Even so, the courtroom struggle may be scarcely less bruising than the standard on-field action. Football, a wit once remarked, is a metaphor for American life – long periods of standing around talking, punctuated by moments of extreme violence.
In most other countries, common sense would surely by now have produced a compromise. But here in the most litigious society on earth, the dispute could end up lining the pockets of some of America's most famous lawyers.
Fighting the NFL owners' case, for instance, will be David Boies, who in 2000 represented Al Gore in his Supreme Court battle with George W. Bush, and is regarded as the country's top anti-trust attorney. Boies's first test will come on 6 April, when a Minnesota court hears arguments on the players' demand for an injunction to end to the lock-out.
But that may only be the opening salvo of DeMaurice Smith's war.
For the moment, football is at a virtual standstill. The annual players' draft will go ahead. But draftees will be allowed no contact with their new teams. No contracts can be signed, no players can be traded, and no summer training camps be convened as long as the lock-out is in place.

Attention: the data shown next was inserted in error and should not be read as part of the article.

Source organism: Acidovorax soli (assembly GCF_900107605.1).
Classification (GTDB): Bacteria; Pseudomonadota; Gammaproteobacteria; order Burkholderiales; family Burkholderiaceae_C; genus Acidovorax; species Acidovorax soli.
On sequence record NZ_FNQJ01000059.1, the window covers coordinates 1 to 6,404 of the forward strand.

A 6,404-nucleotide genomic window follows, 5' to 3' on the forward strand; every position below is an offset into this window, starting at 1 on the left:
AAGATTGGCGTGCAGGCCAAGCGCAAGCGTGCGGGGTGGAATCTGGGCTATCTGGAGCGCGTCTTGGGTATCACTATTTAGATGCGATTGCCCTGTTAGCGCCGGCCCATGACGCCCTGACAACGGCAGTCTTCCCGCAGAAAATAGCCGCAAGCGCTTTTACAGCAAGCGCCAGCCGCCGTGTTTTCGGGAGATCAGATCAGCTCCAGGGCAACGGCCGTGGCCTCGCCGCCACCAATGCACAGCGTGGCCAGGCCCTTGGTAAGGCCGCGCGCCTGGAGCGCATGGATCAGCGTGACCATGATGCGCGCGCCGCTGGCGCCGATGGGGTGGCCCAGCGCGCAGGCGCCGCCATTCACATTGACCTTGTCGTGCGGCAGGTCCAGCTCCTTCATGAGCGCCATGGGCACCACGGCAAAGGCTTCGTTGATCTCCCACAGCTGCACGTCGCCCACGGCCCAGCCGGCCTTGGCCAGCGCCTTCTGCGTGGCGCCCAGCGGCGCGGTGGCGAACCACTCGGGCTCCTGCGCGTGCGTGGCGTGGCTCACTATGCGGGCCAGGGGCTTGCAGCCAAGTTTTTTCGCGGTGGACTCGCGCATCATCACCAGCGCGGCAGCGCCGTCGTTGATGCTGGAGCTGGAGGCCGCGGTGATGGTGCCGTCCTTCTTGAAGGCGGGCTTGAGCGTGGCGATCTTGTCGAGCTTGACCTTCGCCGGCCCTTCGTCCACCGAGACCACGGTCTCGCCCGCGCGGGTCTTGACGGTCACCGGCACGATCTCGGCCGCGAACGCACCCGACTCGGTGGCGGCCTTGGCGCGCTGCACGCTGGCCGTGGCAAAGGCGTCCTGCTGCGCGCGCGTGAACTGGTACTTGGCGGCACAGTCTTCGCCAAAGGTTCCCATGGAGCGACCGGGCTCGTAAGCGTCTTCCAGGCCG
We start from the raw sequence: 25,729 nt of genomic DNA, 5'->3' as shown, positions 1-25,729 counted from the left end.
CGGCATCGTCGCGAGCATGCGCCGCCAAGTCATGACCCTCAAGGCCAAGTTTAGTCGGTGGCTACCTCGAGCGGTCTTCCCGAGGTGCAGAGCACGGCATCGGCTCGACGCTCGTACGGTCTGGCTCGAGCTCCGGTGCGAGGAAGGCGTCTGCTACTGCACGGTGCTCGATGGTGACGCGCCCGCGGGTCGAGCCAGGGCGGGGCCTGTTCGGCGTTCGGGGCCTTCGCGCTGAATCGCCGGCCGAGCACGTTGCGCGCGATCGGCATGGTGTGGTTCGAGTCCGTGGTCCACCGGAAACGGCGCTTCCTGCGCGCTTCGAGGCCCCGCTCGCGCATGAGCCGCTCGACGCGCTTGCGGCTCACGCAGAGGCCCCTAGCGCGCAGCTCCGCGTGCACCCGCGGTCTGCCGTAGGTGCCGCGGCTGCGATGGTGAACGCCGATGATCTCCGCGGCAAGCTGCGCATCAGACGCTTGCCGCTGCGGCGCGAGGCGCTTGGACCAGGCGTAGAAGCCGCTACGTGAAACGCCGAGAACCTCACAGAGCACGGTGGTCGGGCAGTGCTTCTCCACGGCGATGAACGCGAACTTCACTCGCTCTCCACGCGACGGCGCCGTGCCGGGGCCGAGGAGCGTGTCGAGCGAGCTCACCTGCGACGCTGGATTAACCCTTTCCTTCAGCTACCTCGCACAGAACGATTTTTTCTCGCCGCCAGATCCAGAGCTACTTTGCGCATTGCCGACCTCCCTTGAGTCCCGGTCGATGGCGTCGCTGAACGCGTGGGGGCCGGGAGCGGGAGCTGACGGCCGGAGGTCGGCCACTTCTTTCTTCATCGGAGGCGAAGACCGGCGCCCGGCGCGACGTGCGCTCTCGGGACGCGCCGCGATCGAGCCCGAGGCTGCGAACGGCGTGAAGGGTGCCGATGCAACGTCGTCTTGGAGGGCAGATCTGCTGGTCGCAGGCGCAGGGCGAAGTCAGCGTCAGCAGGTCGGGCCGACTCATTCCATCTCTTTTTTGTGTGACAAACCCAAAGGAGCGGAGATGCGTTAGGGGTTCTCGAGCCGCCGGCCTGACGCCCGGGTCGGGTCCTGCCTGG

And come September, no regular season will start. And come November 24, if there is still no deal? A Thanksgiving Day without the NFL to watch to keep the assembled family sane. If that isn't a threat to life's fabric, what is?
The highest paid NFL stars
Peyton Manning – $15.8m
The quarterback for the Indianapolis Colts is guaranteed to be paid $15.8m per year, but will only receive it in the last year of his contract. At 34 years-old, speculation mounts over how long he can remain America's highest paid football player.
Nnamdi Asomugha – $14.3m
The Oakland Raiders' defensive back is paid an unusually high amount for his position (quarterbacks are generally regarded as the best paid players). He received a total of $28.6m over the past two years, but is due for a raise in 2011 which would see his annual salary rise by another $2.5m.
Donovan McNabb – $11.5m
The Washington Redskins' quarterback may earn one of the top salaries in the business, but his future in the team remains uncertain after the coach benched him for the final three games of the last season. After extra perks, British footballer Wayne Rooney is on a comparable annual salary of £8m, which amounts to around $12.8m.
Roland 'Champ' Bailey - $10.75m
After much gossip about his future at the team, the 32 year-old Denver Broncos' veteran cornerback announced that he had signed a new four-year deal worth $43m in February.
Sam Bradford - $8.3m
The impressive young quarterback may have almost won the coveted Rookie of the Year award, but the $50m deal he signed with St. Louis Rams over six years came under criticism from those who believe veteran players should be paid higher salaries.